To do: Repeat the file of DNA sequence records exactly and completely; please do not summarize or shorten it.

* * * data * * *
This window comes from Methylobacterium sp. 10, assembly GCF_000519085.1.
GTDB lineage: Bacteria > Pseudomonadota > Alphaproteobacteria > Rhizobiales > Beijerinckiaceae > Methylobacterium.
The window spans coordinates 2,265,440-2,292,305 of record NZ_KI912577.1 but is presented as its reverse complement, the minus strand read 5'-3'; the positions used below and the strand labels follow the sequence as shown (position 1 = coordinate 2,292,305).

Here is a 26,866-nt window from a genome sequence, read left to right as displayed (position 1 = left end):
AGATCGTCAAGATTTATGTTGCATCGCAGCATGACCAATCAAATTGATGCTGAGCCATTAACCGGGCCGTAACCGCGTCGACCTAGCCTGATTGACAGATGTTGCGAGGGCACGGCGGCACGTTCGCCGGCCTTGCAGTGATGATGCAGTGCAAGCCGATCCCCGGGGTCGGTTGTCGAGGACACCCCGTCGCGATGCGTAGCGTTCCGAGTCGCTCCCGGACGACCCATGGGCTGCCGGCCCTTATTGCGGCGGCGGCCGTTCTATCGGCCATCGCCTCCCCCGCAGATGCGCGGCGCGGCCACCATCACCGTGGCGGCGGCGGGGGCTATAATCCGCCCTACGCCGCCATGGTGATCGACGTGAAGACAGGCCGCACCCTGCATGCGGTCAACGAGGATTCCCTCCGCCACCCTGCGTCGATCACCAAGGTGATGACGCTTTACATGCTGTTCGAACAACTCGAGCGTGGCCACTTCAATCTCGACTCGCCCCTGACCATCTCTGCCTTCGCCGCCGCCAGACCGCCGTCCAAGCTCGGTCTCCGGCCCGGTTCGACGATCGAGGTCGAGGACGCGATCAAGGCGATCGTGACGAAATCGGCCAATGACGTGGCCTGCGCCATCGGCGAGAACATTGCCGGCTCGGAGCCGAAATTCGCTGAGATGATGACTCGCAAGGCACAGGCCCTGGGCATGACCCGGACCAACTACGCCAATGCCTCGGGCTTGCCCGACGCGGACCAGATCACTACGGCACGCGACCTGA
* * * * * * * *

This window comes from Methylobacterium sp. 10, assembly GCF_000519085.1.
GTDB lineage: Bacteria > Pseudomonadota > Alphaproteobacteria > Rhizobiales > Beijerinckiaceae > Methylobacterium.
The window spans coordinates 2,265,440-2,292,305 of record NZ_KI912577.1 but is presented as its reverse complement, the minus strand read 5'-3'; the positions used below and the strand labels follow the sequence as shown (position 1 = coordinate 2,292,305).

Here is a 26,866-nt window from a genome sequence, read left to right as displayed (position 1 = left end):
AGATCGTCAAGATTTATGTTGCATCGCAGCATGACCAATCAAATTGATGCTGAGCCATTAACCGGGCCGTAACCGCGTCGACCTAGCCTGATTGACAGATGTTGCGAGGGCACGGCGGCACGTTCGCCGGCCTTGCAGTGATGATGCAGTGCAAGCCGATCCCCGGGGTCGGTTGTCGAGGACACCCCGTCGCGATGCGTAGCGTTCCGAGTCGCTCCCGGACGACCCATGGGCTGCCGGCCCTTATTGCGGCGGCGGCCGTTCTATCGGCCATCGCCTCCCCCGCAGATGCGCGGCGCGGCCACCATCACCGTGGCGGCGGCGGGGGCTATAATCCGCCCTACGCCGCCATGGTGATCGACGTGAAGACAGGCCGCACCCTGCATGCGGTCAACGAGGATTCCCTCCGCCACCCTGCGTCGATCACCAAGGTGATGACGCTTTACATGCTGTTCGAACAACTCGAGCGTGGCCACTTCAATCTCGACTCGCCCCTGACCATCTCTGCCTTCGCCGCCGCCAGACCGCCGTCCAAGCTCGGTCTCCGGCCCGGTTCGACGATCGAGGTCGAGGACGCGATCAAGGCGATCGTGACGAAATCGGCCAATGACGTGGCCTGCGCCATCGGCGAGAACATTGCCGGCTCGGAGCCGAAATTCGCTGAGATGATGACTCGCAAGGCACAGGCCCTGGGCATGACCCGGACCAACTACGCCAATGCCTCGGGCTTGCCCGACGCGGACCAGATCACTACGGCACGCGACCTGA